ST. PETERSBURG — If it was a night where voters lashed out against incumbents, only Democrats felt the pain in Pinellas County.
State representatives Bill Heller and Janet Long lost the seats they first won four years ago. County Commissioner Calvin Harris lost the office he has held since 1997. He was the first African-American elected to the board and the first commissioner to lose a re-election bid since 1992.
Meanwhile, all Republican incumbents — two members of the U.S. Congress, three state representatives, a county commissioner — won their races by wide margins.
"(Democrats) are in charge in Washington, and the reality is, most people don't know who their legislators are, or what a county commissioner does," said Ramsay McLauchlan, chair of the Democratic Party in Pinellas County. "You had all this fear mongering on the Republican side that was very effective. All of those things added to what has become a bad night for Democrats in Pinellas County and across the state."
The Harris loss was the hardest to explain.
"He had all the endorsements, he had all the money," said Pinellas County Commissioner Ken Welch. "It's going to take a lot of analysis to figure this one out."
Harris lost to perennial challenger Norm Roche, a Republican who lost three past runs as a Democrat.
Roche, 48, a former county utility employee, ran a campaign "war room" from his garage in his single-story, unincorporated Clearwater home. Even as results favored him, he left behind his cell phone for dinner and a shower. Then he and family waited for the final results to display on TV.
While Roche downplayed his recent party switch, he campaigned on the same anti-tax, hawkish approach that characterized his past bids. Harris outraised Roche 6-1 and stuck to a low-key approach that focused on bringing jobs to the county.
Roche said he will quit his safety and marketing coordinator job at a geotechnical company and promised not to be a "go along to get along" commissioner.
Harris, 69, attributed his loss to a Republican strategy to tie even the most local races to voters' feelings about the president and economy.
"I am not bitter or sad," Harris said. "I won't shed a tear. I'm just sorry for the people who were avid supporters. I feel like I let them down."
Roche's win means the Republicans increased their majority on the commission to 6-to-1. The only Democrat is Welch of St. Petersburg.
In Palm Harbor, longtime Republican volunteer Sheila Waller said tea party movement members helped pass out campaign literature, walk neighborhoods and put on events to drive a conservative message.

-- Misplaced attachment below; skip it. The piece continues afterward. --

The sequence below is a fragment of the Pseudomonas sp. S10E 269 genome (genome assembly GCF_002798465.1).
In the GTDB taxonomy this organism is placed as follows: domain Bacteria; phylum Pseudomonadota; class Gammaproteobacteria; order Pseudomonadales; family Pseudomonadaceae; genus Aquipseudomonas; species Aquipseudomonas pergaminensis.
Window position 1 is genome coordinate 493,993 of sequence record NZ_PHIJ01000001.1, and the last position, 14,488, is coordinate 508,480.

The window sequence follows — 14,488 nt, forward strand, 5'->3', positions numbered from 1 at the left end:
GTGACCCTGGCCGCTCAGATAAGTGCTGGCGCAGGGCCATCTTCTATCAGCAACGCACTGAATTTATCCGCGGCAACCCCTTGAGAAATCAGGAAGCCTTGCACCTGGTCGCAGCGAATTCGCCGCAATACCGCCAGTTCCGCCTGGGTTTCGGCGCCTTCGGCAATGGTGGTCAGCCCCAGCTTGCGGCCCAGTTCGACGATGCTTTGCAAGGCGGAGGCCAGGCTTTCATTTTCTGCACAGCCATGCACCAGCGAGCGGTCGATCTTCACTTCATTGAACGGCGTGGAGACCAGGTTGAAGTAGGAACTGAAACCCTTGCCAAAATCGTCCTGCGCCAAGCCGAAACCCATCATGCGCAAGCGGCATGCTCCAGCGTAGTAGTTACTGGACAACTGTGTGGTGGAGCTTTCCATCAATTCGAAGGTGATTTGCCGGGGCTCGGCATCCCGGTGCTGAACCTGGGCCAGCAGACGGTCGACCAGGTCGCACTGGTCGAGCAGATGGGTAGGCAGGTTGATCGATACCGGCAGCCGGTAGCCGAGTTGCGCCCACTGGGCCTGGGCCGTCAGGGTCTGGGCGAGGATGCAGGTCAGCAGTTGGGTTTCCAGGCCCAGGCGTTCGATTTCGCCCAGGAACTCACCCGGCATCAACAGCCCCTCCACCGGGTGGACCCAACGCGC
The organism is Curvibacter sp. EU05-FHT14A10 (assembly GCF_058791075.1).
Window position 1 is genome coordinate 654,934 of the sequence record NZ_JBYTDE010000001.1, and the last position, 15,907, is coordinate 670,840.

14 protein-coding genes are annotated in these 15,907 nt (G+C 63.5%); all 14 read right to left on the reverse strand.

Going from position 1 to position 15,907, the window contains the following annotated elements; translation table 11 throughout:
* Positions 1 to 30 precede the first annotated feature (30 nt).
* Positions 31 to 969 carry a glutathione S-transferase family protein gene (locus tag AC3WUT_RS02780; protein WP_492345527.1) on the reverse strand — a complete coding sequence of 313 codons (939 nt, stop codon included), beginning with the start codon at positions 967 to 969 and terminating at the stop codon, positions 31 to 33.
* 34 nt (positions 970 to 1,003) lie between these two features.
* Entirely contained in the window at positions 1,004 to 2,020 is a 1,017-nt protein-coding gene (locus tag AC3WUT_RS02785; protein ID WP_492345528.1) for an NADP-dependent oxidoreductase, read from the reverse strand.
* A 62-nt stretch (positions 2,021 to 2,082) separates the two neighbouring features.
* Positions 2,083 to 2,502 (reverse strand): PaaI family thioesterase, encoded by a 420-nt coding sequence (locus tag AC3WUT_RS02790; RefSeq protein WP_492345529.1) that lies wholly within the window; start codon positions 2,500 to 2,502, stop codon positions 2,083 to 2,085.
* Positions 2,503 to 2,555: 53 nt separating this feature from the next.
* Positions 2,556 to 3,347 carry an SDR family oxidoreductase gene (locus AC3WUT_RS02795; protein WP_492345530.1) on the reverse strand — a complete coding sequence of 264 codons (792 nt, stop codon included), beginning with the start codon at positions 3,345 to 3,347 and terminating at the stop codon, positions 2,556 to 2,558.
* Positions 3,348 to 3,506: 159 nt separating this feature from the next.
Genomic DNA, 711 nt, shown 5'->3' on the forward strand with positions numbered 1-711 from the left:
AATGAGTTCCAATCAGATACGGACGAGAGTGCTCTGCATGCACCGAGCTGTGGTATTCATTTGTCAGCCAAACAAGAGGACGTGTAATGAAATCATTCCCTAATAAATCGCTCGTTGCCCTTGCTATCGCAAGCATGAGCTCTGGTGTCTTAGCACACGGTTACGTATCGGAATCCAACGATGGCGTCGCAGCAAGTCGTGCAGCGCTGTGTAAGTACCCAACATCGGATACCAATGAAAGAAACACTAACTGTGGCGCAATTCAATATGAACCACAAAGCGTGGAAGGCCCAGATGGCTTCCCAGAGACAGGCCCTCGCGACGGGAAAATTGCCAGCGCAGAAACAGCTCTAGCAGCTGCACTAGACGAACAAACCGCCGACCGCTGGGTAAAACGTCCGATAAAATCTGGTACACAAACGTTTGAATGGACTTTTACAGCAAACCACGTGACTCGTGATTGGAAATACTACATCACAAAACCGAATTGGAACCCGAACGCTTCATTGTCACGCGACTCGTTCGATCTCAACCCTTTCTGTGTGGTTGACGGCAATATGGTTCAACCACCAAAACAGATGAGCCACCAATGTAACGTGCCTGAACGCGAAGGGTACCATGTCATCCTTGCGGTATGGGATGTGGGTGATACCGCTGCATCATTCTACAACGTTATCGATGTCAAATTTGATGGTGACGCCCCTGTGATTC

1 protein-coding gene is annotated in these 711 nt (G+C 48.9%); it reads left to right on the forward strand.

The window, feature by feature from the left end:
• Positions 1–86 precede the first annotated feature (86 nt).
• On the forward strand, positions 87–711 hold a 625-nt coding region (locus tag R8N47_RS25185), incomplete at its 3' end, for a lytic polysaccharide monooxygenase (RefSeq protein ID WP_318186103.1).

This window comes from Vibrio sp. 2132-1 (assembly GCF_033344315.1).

"They really have a had a big role," Waller said. "At one time, it was the Christian Coalition, but they have pretty much taken on that."
J.J. Beyrouti, chairman of the Pinellas County Republicans, said his party is more conservative now. "And moving to the future," he said, "we're going to be more conservative."
The Republican Party's election night event at the Hilton Carillon drew 350 people. They had much to celebrate. They raised $332,000 — more than triple what the Democrats did — and opened four offices in the county.
Heller, a University of South Florida professor who was first elected to the state House in 2006, lost to a Republican political novice, Jeff Brandes, who was aided by his family's wealth.
An heir to a lumber company fortune, Brandes, 34, managed to win 52 percent of the vote by running a campaign that used $150,000 of his own money to stress the message that he would take the leadership in Tallahassee to "the woodshed" for years of overspending and mismanagement. It didn't matter that the leadership in charge of the Legislature and in the governor's office for the past 12 years is the same Republican party that Brandes belongs to.
Heller, 75, said he knew he was going to be a target this year because of his district, which covers portions of Largo, Clearwater, unincorporated Pinellas County and north St. Petersburg. Unlike other districts that skew heavily toward Democrats or Republicans, District 52 is evenly split and, therefore, up for grabs more than most.
In another split district, first-time candidate Larry Ahern defeated incumbent Janet Long to take the state house 51 seat.
Republican Ahern, 55, was a virtual unknown when he announced his candidacy against Long, 65, a Democrat. Ahern won 51 percent of the vote to Long's 44 percent.
The owner of a swimming pool remodeling business, Ahern emphasized conservatism and a business-friendly attitude. Long, who was elected in 2006, stressed her record at working with fellow House members on both sides of the aisle. Ahern also defeated Victoria Torres, a tea party candidate who lived in Orlando.
Rep. Rick Kriseman, 48, was an exception for Democrats. He won an easy victory Tuesday against political unknown Thomas Cuba. Elected in 2006, Kriseman won 58 percent of the vote — the only Pinellas Democrat victory in a partisan race.
He now finds himself as the only Democrat in the Legislature who is based solely in Pinellas. Rep. Darryl Rouson, a Democrat, beat a write-in candidate in District 55, which includes parts of Hillsborough, Manatee and Sarasota counties. Kriseman, Rouson and Sen. Arthenia Joyner, who also represents Hillsborough, are the only Democratic state lawmakers in the 12-member Pinellas delegation.
"The Republican tide was rolling very, very strongly today," said Jack Latvala, who easily won his State Senate District 16 contest against Democrat Nina Hayden.
"I've seen days like this for Republicans and days like this for Democrats. It just happens."
Times staff writers Anne Lindberg and Richard Martin contributed to this report.